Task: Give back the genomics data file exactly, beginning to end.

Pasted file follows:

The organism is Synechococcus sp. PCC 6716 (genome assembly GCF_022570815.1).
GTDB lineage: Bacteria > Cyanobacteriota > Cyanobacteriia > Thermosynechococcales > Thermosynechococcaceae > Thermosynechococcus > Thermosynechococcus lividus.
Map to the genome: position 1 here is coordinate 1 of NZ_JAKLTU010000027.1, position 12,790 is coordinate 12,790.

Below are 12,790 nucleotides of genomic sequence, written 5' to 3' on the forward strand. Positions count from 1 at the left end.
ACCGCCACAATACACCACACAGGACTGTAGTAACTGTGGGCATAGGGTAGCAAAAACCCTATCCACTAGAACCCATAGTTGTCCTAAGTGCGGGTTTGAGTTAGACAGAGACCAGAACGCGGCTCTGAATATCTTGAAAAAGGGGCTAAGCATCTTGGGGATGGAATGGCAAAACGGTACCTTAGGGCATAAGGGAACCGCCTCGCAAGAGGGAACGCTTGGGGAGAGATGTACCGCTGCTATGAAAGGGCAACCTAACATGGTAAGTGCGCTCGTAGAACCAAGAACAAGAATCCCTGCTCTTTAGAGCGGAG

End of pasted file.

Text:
The organism is Synechococcus sp. PCC 6716 (genome assembly GCF_022570815.1).
GTDB lineage: Bacteria > Cyanobacteriota > Cyanobacteriia > Thermosynechococcales > Thermosynechococcaceae > Thermosynechococcus > Thermosynechococcus lividus.
Map to the genome: position 1 here is coordinate 1 of NZ_JAKLTU010000027.1, position 12,790 is coordinate 12,790.

Below are 12,790 nucleotides of genomic sequence, written 5' to 3' on the forward strand. Positions count from 1 at the left end.
ACCGCCACAATACACCACACAGGACTGTAGTAACTGTGGGCATAGGGTAGCAAAAACCCTATCCACTAGAACCCATAGTTGTCCTAAGTGCGGGTTTGAGTTAGACAGAGACCAGAACGCGGCTCTGAATATCTTGAAAAAGGGGCTAAGCATCTTGGGGATGGAATGGCAAAACGGTACCTTAGGGCATAAGGGAACCGCCTCGCAAGAGGGAACGCTTGGGGAGAGATGTACCGCTGCTATGAAAGGGCAACCTAACATGGTAAGTGCGCTCGTAGAACCAAGAACAAGAATCCCTGCTCTTTAGAGCGGAG